Abstinent Today:

I am a recovering compulsive overeater, abstinent by the grace of God one more* day at a time.  †

I didn’t make a hibernation day out of today like I had hoped.  Quite the opposite.  I hit the ground running and didn’t stop until now at the review of my day.   At this writing it is 10pm, and much of my morning routine has got put off till now, and even this threatens to be brief.

 

 

 

From today’s entry in Voices of Recovery:

“…we could ‘act as if.’ This didn’t mean we were to be dishonestly pious or pretend we believed in God when we didn’t. It meant we were free to set aside theological arguments and examine the idea of spiritual power…” — The Twelve Steps and Twelve Traditions of Overeaters Anonymous, p. 14

I think many of us are afraid to try to deal with God in a manner that suits us because we are afraid our best still won’t be good enough.  Some of us have fashioned an idea of God in our heads that is so big, uncaring, or otherwise occupied that we hesitate to “bother” Him with our concerns, convinced He could never care for us.  Then there are those of us who are embittered by something we consider God’s fault – a loss, an unanswered prayer, an injustice that, to our perception, seems unchecked.  “How could a God who is supposed to be righteous and loving allow this or that?” we demand with a grudge.

This is where “act as if” was important to me.  I realized that, while I possessed a book-knowledge of God that well equipped me for those “theological arguments,” I had resisted an intimate relationship with Him because I fit into all three of those categories.  I could preach expertly on grace, I just couldn’t accept it or reflect it.  My pain had fermented into bitterness and the fumes of fear filled my character with rancor.  I had to peel back a little of what I was convinced I knew about God.   I peeled away the death angel part of Him that had robbed me of five nieces and/or nephews before their birth.  I peeled away the disappointment of that day on my knees in the hospital waiting room.  I peeled away the demands I had made for plush accommodations I thought I deserved.  Much more acting as if was required to come to a place where God and I could just be, and I would be comfortable with Him, and He with me, and we could just love each other.  As I came to trust Him in Step Two, the relationship deepened enough for the exchange of wills and life.  I gave Him mine, and He gave me His.  I haven’t been the same since!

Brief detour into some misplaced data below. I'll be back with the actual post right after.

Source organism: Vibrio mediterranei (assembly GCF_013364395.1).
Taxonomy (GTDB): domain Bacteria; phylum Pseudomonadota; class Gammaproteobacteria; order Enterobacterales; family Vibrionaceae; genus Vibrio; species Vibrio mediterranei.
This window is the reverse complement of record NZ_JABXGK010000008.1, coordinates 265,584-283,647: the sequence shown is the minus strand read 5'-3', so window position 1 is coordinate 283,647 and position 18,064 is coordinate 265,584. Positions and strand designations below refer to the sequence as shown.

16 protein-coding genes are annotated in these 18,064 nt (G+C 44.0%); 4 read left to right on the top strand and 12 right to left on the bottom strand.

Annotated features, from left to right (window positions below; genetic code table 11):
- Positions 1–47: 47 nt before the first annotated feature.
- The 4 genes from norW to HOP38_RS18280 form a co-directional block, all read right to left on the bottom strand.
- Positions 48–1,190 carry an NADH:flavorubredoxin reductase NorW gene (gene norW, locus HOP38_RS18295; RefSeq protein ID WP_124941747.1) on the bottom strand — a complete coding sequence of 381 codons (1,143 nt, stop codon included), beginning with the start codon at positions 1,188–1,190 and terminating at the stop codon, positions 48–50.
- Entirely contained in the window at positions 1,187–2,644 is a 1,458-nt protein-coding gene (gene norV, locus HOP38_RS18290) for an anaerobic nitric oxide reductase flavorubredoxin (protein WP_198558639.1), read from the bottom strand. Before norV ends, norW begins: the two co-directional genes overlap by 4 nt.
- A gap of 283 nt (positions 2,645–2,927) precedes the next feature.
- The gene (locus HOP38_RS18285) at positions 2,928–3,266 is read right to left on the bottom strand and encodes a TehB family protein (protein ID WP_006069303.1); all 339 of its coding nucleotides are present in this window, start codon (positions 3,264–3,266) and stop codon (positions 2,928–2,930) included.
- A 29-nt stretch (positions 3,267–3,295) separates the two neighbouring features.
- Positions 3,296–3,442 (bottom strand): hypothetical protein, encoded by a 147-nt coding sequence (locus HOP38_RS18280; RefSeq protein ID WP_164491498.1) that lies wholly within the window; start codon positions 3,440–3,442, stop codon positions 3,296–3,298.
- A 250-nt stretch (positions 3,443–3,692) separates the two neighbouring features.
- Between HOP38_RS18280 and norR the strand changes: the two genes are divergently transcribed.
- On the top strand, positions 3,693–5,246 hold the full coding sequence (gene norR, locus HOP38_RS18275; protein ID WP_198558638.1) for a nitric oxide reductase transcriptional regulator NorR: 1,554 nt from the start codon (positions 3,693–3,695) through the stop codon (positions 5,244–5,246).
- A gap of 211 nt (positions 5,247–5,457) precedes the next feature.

From Proverbs 16 (NLT):

26 It is good for workers to have an appetite;
an empty stomach drives them on.”

I thought of this verse yesterday when I was writing, “Do I crave knowledge and wisdom, or am I preoccupied with the trash?”  Hunger serves a purpose – it makes me strive for what I need.  Most of us compulsive overeaters don’t really know what hunger is, because we have habitually confused it with craving.  Just as I can learn to shut off the power of craving, I can recognize that true hunger is a form of communication with myself.  It serves as notice that something is lacking.

My spirit hungers too, and it is this spiritual hunger and thirst that is sated by the infusion of God’s real presence with and in me.  Long have I wished for the benefits of such a companion and counselor, but resisted Him for fear of failure or rejection.  Afraid He would not love me, I wouldn’t give Him the opportunity, until my hunger for Him outgrew my need to get my way.

 

 

Footnotes:

*Abstinence began for me on May 11th, 2010.

For the sake of accountability, the details of my eating are posted in my online food log.

In order to get a fresh perspective, I switched from using the New International Version (NIV or “NIV1984”) to a version I have not used before, the New Living Translation (NLT), just for this month’s reading of Proverbs.  I normally avoid switching, because it confuses my attempts at memorization, but I thought it might shed light on the old truths from a different angle and exercise my willingness with a little change.

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